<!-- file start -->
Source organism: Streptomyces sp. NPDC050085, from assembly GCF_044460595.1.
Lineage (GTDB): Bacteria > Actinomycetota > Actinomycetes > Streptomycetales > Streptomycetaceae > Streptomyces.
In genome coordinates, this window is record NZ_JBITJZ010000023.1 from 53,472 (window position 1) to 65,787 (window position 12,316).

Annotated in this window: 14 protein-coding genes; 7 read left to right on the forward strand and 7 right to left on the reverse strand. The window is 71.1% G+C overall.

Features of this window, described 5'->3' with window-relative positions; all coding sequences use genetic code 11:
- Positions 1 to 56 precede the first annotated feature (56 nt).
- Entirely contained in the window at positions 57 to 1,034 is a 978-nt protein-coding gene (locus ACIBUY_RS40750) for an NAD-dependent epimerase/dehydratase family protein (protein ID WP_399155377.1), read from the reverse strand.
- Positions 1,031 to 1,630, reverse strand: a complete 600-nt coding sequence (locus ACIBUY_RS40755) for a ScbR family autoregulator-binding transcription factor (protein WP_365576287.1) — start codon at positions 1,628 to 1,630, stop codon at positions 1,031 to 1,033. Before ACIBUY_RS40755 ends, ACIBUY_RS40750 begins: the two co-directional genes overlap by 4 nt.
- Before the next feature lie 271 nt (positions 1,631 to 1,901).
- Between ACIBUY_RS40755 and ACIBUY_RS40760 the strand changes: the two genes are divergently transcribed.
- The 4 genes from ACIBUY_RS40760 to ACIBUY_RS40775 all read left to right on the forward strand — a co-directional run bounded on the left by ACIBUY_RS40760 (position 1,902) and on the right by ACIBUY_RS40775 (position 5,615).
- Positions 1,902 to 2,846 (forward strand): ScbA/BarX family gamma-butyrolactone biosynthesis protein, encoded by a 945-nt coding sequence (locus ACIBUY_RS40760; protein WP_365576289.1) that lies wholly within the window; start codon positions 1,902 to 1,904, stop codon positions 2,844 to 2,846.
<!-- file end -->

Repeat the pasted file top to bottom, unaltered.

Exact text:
Source organism: Streptomyces sp. NPDC050085, from assembly GCF_044460595.1.
Lineage (GTDB): Bacteria > Actinomycetota > Actinomycetes > Streptomycetales > Streptomycetaceae > Streptomyces.
In genome coordinates, this window is record NZ_JBITJZ010000023.1 from 53,472 (window position 1) to 65,787 (window position 12,316).

Annotated in this window: 14 protein-coding genes; 7 read left to right on the forward strand and 7 right to left on the reverse strand. The window is 71.1% G+C overall.

Features of this window, described 5'->3' with window-relative positions; all coding sequences use genetic code 11:
- Positions 1 to 56 precede the first annotated feature (56 nt).
- Entirely contained in the window at positions 57 to 1,034 is a 978-nt protein-coding gene (locus ACIBUY_RS40750) for an NAD-dependent epimerase/dehydratase family protein (protein ID WP_399155377.1), read from the reverse strand.
- Positions 1,031 to 1,630, reverse strand: a complete 600-nt coding sequence (locus ACIBUY_RS40755) for a ScbR family autoregulator-binding transcription factor (protein WP_365576287.1) — start codon at positions 1,628 to 1,630, stop codon at positions 1,031 to 1,033. Before ACIBUY_RS40755 ends, ACIBUY_RS40750 begins: the two co-directional genes overlap by 4 nt.
- Before the next feature lie 271 nt (positions 1,631 to 1,901).
- Between ACIBUY_RS40755 and ACIBUY_RS40760 the strand changes: the two genes are divergently transcribed.
- The 4 genes from ACIBUY_RS40760 to ACIBUY_RS40775 all read left to right on the forward strand — a co-directional run bounded on the left by ACIBUY_RS40760 (position 1,902) and on the right by ACIBUY_RS40775 (position 5,615).
- Positions 1,902 to 2,846 (forward strand): ScbA/BarX family gamma-butyrolactone biosynthesis protein, encoded by a 945-nt coding sequence (locus ACIBUY_RS40760; protein WP_365576289.1) that lies wholly within the window; start codon positions 1,902 to 1,904, stop codon positions 2,844 to 2,846.